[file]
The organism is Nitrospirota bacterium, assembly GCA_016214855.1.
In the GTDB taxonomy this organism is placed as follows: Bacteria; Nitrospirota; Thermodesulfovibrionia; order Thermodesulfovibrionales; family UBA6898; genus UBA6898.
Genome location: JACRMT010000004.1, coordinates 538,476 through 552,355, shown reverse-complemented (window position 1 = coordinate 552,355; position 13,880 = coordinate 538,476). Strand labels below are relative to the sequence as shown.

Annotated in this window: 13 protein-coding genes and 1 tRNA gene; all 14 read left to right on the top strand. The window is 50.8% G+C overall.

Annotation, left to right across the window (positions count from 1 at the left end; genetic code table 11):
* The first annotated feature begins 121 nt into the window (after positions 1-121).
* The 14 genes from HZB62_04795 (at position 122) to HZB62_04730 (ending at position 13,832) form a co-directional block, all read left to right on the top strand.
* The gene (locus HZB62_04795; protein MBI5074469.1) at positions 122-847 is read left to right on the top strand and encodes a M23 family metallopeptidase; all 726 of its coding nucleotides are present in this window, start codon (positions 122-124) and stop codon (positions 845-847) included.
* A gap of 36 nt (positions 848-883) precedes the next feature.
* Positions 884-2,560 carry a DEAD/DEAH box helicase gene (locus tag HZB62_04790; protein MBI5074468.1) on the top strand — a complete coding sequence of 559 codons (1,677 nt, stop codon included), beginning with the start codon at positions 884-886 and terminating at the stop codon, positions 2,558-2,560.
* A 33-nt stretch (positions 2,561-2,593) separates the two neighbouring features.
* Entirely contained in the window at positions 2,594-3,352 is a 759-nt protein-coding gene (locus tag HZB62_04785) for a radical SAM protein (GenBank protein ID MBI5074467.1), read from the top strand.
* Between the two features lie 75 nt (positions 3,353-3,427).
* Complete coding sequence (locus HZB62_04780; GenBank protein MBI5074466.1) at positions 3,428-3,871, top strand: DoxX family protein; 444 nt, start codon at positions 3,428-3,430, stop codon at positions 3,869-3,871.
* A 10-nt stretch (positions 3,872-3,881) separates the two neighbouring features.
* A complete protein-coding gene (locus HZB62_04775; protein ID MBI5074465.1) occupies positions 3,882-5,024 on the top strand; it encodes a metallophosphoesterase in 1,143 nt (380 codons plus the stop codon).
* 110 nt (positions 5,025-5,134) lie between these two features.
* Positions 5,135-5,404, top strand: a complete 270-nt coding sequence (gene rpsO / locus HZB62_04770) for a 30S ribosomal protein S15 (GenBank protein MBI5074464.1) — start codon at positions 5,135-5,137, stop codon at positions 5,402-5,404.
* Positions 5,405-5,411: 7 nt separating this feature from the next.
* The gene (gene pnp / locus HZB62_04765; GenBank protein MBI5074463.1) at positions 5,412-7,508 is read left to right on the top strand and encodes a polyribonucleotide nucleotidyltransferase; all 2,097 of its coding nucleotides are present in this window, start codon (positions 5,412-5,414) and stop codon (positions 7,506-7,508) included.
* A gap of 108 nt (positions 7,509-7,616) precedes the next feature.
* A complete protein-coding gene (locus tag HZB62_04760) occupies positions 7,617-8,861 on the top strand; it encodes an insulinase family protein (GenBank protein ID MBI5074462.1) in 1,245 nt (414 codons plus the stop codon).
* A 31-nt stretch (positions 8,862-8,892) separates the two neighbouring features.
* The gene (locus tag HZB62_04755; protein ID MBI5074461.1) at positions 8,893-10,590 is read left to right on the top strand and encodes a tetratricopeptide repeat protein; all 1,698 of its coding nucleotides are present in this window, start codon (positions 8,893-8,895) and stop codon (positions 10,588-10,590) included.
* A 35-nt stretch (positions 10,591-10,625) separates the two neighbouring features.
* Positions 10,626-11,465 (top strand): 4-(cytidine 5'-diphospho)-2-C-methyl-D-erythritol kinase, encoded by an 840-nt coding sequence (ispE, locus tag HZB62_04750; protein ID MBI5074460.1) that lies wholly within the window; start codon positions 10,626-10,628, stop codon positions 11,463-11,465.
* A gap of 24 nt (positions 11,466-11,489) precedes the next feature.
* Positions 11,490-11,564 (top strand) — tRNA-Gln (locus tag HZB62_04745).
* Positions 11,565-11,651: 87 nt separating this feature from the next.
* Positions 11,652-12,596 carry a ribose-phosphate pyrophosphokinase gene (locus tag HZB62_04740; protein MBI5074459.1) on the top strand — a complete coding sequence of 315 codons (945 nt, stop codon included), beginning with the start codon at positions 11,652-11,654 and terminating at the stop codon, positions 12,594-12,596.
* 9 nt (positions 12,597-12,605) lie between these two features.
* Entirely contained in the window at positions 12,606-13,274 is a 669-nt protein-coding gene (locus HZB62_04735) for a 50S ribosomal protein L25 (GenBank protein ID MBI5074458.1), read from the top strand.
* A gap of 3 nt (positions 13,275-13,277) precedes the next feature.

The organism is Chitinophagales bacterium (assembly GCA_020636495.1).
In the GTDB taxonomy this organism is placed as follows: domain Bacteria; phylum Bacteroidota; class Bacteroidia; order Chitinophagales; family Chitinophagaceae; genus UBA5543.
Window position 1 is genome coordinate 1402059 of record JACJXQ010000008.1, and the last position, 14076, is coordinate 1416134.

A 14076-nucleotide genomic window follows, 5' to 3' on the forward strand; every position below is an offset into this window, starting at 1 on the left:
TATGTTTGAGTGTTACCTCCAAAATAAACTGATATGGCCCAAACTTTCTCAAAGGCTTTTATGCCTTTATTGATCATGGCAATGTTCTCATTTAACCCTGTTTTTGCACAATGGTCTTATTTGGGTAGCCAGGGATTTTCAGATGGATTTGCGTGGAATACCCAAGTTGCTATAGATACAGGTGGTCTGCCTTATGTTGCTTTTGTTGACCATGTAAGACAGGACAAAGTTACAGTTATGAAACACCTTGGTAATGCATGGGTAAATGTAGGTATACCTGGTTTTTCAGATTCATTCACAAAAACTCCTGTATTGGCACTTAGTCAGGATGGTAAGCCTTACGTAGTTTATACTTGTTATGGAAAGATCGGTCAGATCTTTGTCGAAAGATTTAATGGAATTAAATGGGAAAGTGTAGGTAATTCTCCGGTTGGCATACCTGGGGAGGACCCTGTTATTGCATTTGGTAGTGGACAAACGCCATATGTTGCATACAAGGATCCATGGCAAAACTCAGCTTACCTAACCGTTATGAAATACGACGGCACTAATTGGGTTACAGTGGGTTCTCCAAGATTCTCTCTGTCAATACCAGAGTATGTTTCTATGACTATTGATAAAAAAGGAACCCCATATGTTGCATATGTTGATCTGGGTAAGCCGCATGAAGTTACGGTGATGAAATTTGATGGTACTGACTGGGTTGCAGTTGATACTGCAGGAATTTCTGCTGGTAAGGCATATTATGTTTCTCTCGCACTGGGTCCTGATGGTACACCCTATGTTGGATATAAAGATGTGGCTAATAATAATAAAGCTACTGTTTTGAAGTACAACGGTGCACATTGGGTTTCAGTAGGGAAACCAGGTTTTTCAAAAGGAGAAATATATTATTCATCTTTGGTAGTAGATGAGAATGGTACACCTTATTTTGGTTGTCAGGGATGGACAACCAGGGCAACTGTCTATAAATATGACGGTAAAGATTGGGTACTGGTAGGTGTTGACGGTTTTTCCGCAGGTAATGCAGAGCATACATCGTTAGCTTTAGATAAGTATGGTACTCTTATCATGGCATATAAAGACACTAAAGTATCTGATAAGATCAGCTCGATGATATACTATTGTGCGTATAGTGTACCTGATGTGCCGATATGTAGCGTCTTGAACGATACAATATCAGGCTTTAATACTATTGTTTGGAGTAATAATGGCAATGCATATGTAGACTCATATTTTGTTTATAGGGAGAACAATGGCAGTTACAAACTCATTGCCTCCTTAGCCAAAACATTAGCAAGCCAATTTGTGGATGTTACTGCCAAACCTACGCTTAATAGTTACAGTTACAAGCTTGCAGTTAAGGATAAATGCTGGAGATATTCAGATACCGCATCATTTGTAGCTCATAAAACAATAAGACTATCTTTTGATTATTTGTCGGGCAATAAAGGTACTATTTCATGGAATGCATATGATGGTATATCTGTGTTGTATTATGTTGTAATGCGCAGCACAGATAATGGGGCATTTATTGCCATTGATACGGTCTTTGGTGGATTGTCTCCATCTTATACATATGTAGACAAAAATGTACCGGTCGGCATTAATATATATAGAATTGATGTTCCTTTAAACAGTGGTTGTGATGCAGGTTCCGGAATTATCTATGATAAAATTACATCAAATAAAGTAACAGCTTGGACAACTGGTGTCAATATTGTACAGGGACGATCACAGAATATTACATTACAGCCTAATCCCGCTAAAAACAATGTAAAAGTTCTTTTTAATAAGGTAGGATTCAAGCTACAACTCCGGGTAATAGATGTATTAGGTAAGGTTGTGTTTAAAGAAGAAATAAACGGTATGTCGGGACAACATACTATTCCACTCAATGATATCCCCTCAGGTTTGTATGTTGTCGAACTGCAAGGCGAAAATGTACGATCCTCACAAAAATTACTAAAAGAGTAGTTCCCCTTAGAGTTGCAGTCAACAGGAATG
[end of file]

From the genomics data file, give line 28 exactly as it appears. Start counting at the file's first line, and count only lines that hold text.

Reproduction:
* Positions 11,490-11,564 (top strand) — tRNA-Gln (locus tag HZB62_04745).